STORYGLOSSIA Issue 22, August 2007
Nowhere is Close by A. Ray Norsworthy
With roses in one hand and a Macy's shopping bag in the other, Sean charges out the open front door and skips down the porch steps. Shaking his head and cursing under his breath, he tosses the bouquet of red roses into the nearest snowdrift. Farther down the sidewalk he winds up like a discus thrower and slings the shopping bag with Christmas presents (the 14K gold heart-shaped locket with their picture all lovey-dovey, the sixty-five dollar perfume, the black sheer lace teddy from Victoria's Secret) up by the chimney on the snow-covered roof . . .
The Impossible Ethic of Oglethorpe Bigby by David Herman
One night, while he was still in college, Oglethorpe Bigby decided to stay up all night in order to complete a difficult writing assignment for his philosophy class. It happened to be the night before Bigby was scheduled to be inducted into the local chapter of Phi Beta Kappa, in a ceremony to which he had been looking forward with a characteristic mixture of dread, impatience, mortification, and wry stolidity. He labored under a vague apprehension that the convergence of ceremony and assignment was not simply coincidental, but rather a syzygy of sorts—a superimposition of spheres that had been careening through time and space until this moment of cosmic alignment. For surely there was a structure to things? . . .
Esoterica by Aaron Einhorn
Seven Days With A Girl Who's Breast Committed Suicide At 52 And Took The Ship Down With It, Saturated with Honor and Courage and Pity and Suffering, Fear and Humor, Love and Sorrow, Country and City, and All Other Epic Necessities . . .
Darlene Descending by John Allman
Darlene—a once sturdily built woman, still with a lazy right eye and drooping eyelid, her mouth often twisted to the side—could not leave her house except for the visits to the hospital, and was wearing an electronic surveillance anklet attached by the Dallas police ever since she had been indicted for shooting Templeton Krist in the head while he was taking a nap . . .
The Cabalfish by Benjamin Buchholz
When the boy exploded, steadiness, headiness, air tipped saccharine, the cobbled mewls of the souk spun, a bar of iron whirled through the purple smoke of the sky, a sheaf of silk spread on the silk-vendor's hands caught fire and sifted the mist of falling blood. Cuneyt the Turk saw the boy's pieces rain onto the lap of the spread fabric, saw the fish, the cabalfish, shiny as a new shekel, small as an ear, as it flipped downward through the pinkening air . . .
Sketch of a Relationship by Yuvi Zalkow
Julie figures that he's not going to call. It was just a drunken hour at the bar. He was probably just looking to get laid by the nearest drunk. But he had an intense stare that she liked about him, it didn't waver, and she saw in those greens that he was sad about something, but maybe also that he enjoyed being sad, who knows if she was just making all this up, but she wanted to know more about it as she drank those three martinis with him . . .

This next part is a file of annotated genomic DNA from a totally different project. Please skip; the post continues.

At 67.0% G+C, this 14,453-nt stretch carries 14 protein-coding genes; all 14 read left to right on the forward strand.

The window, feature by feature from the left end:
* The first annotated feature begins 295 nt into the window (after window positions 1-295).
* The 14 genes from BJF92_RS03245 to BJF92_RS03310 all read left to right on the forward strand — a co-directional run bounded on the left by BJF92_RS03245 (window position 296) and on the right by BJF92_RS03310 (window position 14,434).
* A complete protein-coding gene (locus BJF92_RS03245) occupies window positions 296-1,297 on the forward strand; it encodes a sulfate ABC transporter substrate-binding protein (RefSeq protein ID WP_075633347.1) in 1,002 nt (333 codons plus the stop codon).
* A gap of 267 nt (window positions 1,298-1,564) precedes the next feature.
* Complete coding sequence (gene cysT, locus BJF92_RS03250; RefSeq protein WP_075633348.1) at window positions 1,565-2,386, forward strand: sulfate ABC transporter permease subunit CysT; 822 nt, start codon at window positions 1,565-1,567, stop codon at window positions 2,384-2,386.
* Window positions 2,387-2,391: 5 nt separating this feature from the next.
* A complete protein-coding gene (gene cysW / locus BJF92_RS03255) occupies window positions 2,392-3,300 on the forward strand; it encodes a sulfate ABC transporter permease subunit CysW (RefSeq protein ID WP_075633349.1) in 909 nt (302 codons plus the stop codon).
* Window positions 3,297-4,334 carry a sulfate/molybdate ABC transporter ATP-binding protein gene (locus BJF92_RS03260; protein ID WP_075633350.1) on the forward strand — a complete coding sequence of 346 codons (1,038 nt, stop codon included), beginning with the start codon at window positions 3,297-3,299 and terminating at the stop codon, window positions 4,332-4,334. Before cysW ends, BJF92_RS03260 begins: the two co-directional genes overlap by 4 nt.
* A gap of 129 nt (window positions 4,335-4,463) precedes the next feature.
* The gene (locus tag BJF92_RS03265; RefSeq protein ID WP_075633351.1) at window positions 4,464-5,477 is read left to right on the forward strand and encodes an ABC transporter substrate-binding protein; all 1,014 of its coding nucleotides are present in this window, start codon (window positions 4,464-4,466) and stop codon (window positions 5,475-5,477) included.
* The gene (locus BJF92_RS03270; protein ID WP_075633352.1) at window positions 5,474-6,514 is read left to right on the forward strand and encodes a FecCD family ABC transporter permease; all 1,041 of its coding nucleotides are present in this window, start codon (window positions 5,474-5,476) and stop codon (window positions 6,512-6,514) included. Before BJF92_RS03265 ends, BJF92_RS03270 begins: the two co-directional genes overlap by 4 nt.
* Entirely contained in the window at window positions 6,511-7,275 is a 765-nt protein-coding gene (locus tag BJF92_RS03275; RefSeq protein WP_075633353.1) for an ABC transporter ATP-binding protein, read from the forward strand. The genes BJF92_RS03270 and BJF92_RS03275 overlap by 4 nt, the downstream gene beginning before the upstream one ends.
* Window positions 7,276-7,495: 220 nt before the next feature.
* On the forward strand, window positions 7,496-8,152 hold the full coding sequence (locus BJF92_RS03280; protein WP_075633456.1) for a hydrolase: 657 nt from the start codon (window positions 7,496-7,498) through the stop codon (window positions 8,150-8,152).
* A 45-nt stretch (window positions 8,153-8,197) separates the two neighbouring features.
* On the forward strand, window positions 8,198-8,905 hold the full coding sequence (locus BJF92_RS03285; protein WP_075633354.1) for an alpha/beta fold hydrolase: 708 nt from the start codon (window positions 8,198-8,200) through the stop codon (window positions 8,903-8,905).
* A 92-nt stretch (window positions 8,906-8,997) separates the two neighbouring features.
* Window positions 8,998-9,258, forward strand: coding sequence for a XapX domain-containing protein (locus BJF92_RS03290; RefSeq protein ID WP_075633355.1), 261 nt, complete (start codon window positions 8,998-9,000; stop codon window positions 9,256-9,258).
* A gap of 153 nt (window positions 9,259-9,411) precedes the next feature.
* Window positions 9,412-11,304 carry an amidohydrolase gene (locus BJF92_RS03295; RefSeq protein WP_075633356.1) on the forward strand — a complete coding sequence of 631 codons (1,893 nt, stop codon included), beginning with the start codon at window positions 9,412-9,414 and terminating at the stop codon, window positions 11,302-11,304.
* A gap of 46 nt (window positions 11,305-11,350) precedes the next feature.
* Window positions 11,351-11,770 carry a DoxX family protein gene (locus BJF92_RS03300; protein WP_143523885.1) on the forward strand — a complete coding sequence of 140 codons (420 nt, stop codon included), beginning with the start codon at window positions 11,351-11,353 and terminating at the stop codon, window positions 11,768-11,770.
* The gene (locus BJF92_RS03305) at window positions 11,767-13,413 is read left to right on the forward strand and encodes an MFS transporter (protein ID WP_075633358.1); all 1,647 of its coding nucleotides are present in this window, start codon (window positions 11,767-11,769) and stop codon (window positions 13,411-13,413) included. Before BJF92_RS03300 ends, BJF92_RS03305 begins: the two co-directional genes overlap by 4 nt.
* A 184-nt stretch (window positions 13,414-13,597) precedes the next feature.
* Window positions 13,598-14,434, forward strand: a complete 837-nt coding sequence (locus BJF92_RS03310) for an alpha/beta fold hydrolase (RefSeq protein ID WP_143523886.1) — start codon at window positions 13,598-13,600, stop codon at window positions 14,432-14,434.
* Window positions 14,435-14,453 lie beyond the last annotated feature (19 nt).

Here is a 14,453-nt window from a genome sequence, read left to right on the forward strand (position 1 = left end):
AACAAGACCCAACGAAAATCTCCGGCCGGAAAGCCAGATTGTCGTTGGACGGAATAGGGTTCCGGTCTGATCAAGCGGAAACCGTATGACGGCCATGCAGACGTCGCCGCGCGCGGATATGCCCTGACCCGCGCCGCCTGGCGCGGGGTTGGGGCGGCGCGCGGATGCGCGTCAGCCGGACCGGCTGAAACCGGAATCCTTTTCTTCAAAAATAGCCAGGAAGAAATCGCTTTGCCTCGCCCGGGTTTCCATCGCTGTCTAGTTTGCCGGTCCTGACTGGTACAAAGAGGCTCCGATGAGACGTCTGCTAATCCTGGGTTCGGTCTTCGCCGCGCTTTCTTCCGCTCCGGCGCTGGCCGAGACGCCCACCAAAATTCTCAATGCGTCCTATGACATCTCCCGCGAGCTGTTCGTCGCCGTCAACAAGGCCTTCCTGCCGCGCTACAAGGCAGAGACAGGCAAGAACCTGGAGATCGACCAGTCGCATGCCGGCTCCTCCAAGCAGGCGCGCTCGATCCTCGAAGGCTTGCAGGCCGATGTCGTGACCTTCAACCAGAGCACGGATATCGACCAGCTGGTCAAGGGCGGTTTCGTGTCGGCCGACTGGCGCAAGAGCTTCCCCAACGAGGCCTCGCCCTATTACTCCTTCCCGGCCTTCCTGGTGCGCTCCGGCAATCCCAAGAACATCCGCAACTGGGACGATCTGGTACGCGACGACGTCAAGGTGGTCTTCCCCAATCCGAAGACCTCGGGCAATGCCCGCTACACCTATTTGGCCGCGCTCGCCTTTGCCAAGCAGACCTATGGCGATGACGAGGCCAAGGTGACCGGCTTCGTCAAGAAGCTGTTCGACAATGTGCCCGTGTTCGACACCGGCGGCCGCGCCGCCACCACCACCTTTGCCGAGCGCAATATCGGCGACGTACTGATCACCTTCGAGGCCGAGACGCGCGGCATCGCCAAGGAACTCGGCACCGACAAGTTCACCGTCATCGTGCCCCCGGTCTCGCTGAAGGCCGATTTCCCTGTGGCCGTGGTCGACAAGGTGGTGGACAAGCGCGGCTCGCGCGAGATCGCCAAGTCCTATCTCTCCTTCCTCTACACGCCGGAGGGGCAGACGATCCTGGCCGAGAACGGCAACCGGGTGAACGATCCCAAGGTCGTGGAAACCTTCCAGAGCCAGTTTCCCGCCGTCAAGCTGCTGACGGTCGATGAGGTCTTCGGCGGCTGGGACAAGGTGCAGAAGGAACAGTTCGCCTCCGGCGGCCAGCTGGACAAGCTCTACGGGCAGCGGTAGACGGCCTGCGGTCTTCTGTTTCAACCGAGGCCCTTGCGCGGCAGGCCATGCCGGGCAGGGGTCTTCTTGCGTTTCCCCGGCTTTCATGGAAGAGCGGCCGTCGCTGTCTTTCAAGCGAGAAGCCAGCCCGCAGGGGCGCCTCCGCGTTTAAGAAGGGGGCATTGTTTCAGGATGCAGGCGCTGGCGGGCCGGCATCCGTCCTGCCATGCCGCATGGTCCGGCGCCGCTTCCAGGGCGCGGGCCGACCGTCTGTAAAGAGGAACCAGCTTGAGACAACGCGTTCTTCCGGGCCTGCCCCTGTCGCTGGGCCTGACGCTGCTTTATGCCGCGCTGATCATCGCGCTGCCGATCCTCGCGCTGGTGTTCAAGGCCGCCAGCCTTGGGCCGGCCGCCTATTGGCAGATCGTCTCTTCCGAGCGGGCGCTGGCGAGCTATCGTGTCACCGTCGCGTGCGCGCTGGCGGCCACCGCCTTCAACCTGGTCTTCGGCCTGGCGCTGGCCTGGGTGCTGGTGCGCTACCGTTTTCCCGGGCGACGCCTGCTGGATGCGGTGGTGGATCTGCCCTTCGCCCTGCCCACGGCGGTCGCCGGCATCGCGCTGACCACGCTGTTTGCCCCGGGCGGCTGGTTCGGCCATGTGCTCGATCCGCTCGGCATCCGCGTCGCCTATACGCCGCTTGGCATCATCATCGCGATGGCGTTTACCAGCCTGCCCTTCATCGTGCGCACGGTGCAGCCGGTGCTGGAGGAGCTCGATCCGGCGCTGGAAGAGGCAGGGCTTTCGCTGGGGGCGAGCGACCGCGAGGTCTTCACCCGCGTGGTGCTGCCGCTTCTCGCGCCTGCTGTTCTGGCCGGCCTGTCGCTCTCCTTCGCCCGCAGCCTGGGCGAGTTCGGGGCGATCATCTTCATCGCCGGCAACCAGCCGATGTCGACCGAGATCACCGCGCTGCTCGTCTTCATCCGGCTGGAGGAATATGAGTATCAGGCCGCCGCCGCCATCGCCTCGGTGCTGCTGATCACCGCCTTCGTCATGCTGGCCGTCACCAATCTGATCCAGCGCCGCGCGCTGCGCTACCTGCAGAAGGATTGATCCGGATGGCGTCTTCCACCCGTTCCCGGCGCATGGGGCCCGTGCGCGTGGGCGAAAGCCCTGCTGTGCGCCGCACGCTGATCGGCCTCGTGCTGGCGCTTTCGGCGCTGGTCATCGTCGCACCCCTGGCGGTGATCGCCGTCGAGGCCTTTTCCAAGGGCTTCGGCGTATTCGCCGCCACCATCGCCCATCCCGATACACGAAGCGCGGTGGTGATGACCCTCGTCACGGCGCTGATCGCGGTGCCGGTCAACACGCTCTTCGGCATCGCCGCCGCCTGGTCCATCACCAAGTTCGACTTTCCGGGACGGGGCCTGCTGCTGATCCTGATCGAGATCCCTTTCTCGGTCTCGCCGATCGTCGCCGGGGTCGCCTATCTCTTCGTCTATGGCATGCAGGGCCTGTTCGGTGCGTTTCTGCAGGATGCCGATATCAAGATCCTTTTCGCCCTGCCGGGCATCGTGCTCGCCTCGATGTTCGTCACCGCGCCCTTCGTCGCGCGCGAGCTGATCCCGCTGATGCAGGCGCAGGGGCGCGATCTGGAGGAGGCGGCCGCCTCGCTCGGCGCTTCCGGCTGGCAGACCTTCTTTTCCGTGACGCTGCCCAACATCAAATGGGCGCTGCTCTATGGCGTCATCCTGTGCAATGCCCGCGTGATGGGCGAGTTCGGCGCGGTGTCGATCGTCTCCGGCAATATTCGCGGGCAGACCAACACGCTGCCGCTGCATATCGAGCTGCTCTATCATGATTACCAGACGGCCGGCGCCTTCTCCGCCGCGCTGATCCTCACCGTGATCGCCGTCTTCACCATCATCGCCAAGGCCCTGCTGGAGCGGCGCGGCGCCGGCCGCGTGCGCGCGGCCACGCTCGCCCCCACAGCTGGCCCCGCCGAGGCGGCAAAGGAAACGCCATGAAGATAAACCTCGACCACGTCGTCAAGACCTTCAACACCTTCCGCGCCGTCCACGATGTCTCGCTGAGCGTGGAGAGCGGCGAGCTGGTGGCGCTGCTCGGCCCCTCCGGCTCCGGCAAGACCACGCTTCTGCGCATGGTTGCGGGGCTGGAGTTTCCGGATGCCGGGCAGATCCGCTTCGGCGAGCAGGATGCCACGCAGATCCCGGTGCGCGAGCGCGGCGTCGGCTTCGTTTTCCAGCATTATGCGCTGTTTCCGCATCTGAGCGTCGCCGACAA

Daniel and the Noise by Kenny Ching
Daniel was engaged in a sublime metacognitive act, as his mind gripped and kneaded the medical text—"synaptic cleft," "neurotransmitter," "dopaminic vesicles," and the like—twisting their lids as if they were tightly screwed pickle jars. Something about the "branch at the end of the axon" was just about to pop . . . when Daniel heard the Noise . . .
Too Close to the Edge by Richard Denoncourt
He had left Jenny the typical signs of an impending breakup the way roommates leave clothes on the floor under the assumption that they will pick them up later, maybe after work, maybe on Sunday after a morning of extended sleep. But when it came time for Eric to pick up the soiled shreds of their relationship, to wash and fold the blanched, discolored articles of companionship . . .
Always One Thing by Dominic Preziosi
Her name was Elise; that much she had told him. There didn't seem to be any of the hesitation or suspicion or reluctance he often encountered . . .
Easy Love by Patrick Somerville
The farm animal comment requires explanation. I do want, though, a discussion of love, ultimately, and I'm not sure it's important for you to know this part about the fire. But who am I to omit? I've decided that one can't tell about these things, and that the feeling matters more than what happened. This Pepsi incident, and my subsequent date with Alex's daughter, came on a Thursday. The previous Tuesday was the day . . .
Goodnight Chesty Puller, Wherever You Are by Andy Simpson
We pass and old Iraqi man standing alone on a street corner watching us. As we pass him, he looks directly at me and slides his hand across his throat. . . .
Bounty by Thomas Cooper
That year, the year his wife died of mesothelioma, her catalogues kept coming in the mail. Sometimes as many as several a day, thick and glossy and kinetic with color, as if fevered with their own bounty . . .
This Time it Will Be Different by Brian Kornell
This time it will be different. The phrase is carved into the back of the door, row after row of the same words stacked on top of each other, all the way from the top to the bottom. Jason tears the glove off his right hand. His finger trembles as he runs it down the length of the T and the curve of the h . . .
Worm Daddy by Lance Levens
Felton picked up the frog—still kicking—and retied him by his leg onto the dogwood limb where he hung in a row of four victims, all riddled with pellet shot . . .